1910 was also a time of plague.
Wu Lien-Teh was born in Penang, Malaysia, on March 10, 1879. At the age of 15, he moved to the United Kingdom and became the first ethnic Chinese to study medicine at the University of Cambridge.
He moved back to Malaysia after he completed his studies, but in 1910, the Chinese Imperial Court asked him to lead efforts to stop the spread of the pneumonic plague.
The Chinese were desperate. The plague spread quickly and killed all those who were infected within 48 hours of symptom onset. No one understood how it was transmitted; all they knew was that it had already killed 60,000 people in Manchuria.10
Wu Lien-Teh stopped the epidemic in months.
When he reached China, he realized he needed to understand how the plague was spread in order to figure out how to stop it. Through autopsies of the victims, he realized the pneumonic plague was not transmitted by rats, as had been widely believed at the time. It was transmitted through the air.11
This led him to implement changes that now seem anodyne: Travel outside the local region was restricted. Bodies were cremated rather than interred. Buildings were disinfected. He also developed a mask.12
Unlike masks already in use in the United Kingdom, which he had seen during his training, his mask used multiple layers of cotton and gauze. The mask was also designed to fit securely over the nose and mouth. This design allowed his mask to filter out almost all pathogens, which made it particularly valuable for healthcare.
At the time, his mask was ridiculed by his peers. No one believed his theory of airborne transmission. His poor command of Mandarin made it difficult for him to talk his colleagues into adopting his innovation. His successor in his post, Gérald Mesny, refused to wear the mask: “What can we expect from a Chinaman?” he asked, and continued to care for plague patients without wearing a mask.13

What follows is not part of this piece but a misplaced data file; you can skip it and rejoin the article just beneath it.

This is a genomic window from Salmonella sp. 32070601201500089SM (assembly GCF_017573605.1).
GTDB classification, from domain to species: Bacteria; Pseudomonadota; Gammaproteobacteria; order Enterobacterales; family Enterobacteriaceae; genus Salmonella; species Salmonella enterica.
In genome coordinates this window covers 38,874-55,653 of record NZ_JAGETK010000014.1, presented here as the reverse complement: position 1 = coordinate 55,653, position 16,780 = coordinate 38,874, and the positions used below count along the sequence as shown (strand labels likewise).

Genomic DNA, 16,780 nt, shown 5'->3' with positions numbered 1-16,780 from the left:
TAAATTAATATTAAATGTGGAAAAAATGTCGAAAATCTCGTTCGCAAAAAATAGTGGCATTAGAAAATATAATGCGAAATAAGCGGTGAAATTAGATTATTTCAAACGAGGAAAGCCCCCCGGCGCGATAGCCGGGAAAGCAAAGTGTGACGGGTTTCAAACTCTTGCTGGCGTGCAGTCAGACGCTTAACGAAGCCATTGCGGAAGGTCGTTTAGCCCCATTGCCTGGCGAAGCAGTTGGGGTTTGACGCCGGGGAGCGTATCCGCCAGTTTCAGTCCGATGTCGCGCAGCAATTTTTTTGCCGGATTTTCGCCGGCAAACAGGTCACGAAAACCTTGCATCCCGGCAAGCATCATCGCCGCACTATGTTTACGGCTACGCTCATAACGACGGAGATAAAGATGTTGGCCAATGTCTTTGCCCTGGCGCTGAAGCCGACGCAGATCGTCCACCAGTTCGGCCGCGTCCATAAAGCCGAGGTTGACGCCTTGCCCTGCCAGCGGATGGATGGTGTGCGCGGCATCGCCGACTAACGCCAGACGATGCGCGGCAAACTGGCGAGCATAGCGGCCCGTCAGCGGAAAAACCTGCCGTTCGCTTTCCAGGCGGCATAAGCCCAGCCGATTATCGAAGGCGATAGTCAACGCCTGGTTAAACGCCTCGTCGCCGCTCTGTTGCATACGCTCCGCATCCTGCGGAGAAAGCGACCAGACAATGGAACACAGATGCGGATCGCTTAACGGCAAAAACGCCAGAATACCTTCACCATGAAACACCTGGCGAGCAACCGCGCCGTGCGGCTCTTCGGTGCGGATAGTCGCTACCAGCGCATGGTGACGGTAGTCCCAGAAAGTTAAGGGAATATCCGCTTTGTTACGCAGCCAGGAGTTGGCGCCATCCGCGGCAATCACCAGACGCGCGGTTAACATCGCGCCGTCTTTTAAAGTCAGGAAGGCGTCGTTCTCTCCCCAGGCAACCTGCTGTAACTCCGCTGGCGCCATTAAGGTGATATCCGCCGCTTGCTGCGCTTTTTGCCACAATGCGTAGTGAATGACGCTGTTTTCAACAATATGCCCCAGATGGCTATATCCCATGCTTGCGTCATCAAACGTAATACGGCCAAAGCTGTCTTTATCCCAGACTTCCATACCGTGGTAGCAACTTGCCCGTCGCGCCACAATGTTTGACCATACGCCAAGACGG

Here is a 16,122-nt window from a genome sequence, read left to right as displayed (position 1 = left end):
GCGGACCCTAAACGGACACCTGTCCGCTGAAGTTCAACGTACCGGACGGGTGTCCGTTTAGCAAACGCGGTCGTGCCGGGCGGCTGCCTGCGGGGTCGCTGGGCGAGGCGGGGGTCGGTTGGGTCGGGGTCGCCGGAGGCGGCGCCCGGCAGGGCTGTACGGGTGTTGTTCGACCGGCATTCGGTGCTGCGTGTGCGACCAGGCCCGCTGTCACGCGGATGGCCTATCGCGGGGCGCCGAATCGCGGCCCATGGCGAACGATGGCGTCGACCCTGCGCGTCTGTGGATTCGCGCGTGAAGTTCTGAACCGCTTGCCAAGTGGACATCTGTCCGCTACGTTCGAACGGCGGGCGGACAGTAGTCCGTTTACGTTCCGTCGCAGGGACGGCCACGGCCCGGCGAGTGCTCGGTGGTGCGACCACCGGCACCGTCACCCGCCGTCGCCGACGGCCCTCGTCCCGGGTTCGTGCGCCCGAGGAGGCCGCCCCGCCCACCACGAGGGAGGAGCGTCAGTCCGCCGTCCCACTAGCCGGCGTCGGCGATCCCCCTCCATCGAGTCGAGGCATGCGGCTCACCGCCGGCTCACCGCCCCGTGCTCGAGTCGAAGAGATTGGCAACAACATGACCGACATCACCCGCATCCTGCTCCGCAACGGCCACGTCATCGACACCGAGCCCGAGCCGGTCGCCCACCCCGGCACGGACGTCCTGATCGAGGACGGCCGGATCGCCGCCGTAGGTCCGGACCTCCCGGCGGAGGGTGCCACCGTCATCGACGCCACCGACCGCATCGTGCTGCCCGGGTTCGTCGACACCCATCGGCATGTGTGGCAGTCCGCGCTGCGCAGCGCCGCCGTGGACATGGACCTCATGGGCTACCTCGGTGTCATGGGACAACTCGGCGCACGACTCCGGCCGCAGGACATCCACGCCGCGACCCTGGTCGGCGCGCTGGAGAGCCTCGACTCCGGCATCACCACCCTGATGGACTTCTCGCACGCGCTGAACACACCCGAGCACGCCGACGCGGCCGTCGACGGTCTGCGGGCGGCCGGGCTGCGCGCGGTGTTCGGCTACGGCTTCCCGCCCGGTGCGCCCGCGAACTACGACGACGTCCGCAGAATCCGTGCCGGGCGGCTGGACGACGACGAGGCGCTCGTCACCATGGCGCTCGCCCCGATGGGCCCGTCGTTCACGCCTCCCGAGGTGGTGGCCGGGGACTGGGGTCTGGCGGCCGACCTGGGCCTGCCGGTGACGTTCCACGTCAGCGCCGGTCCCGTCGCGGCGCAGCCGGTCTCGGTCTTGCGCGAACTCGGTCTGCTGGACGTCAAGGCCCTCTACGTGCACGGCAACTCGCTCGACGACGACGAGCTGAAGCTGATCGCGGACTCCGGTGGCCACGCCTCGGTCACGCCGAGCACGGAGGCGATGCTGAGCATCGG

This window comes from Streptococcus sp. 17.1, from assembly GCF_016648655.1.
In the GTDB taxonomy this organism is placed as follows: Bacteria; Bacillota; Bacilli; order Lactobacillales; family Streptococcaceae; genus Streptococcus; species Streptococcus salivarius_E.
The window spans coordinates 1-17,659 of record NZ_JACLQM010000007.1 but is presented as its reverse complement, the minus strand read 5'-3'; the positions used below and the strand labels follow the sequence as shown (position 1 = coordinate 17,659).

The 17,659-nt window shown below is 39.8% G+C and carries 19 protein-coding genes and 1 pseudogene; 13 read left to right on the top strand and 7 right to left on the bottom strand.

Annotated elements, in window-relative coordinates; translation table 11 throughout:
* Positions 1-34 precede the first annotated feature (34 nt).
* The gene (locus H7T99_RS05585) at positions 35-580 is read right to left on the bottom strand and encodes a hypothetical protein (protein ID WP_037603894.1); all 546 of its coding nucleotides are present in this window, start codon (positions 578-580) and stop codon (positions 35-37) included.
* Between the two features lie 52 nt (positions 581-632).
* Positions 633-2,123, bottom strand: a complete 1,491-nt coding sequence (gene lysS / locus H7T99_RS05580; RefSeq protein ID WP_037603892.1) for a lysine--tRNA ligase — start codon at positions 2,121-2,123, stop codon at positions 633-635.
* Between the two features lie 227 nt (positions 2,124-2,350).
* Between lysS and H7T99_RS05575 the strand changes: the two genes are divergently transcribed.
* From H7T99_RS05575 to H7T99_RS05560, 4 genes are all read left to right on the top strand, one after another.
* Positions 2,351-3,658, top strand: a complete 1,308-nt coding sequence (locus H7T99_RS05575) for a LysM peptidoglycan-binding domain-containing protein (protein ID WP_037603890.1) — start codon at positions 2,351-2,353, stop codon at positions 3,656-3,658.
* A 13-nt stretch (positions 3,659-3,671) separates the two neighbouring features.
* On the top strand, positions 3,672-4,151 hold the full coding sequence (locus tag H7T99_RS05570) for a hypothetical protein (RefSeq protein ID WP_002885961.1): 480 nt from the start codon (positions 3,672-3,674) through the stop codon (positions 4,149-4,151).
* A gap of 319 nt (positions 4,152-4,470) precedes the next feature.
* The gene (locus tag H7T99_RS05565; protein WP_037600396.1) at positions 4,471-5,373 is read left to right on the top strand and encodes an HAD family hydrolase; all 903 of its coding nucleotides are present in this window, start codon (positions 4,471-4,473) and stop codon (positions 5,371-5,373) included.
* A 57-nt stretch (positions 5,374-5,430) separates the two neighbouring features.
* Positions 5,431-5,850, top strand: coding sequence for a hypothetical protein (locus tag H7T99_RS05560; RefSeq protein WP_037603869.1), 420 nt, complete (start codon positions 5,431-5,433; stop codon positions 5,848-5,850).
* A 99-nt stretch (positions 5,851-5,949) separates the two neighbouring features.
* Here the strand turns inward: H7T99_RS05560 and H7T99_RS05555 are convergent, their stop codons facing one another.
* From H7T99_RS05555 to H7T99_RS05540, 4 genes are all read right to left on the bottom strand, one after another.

Wu’s mask gradually gained in popularity. It had the benefit of being both cheap and effective. Gradually, even people not directly involved in the care of patients started sporting masks. Because the masks were so easily seen, their use became a form of virtue signaling, a way for the general populace to show they were doing their part.
Christos Lynteris, a senior lecturer at the Department of Social Anthropology at the University of St. Andrews, Scotland, who is an expert in medical mask history, called it a triumph of marketing: “The mask was a very novel thing … it had an effect of strangeness, which the press loved, but you imagine a black-and-white photograph with a white mask—it reads well.”14
By the time of the Spanish flu outbreak of 1918, Wu’s mask was widely accepted and was manufactured by multiple companies to help combat the pandemic. Wu’s mask is seen as the direct ancestor of the N95 mask, particularly in China, where he is credited with modernizing China’s medical services.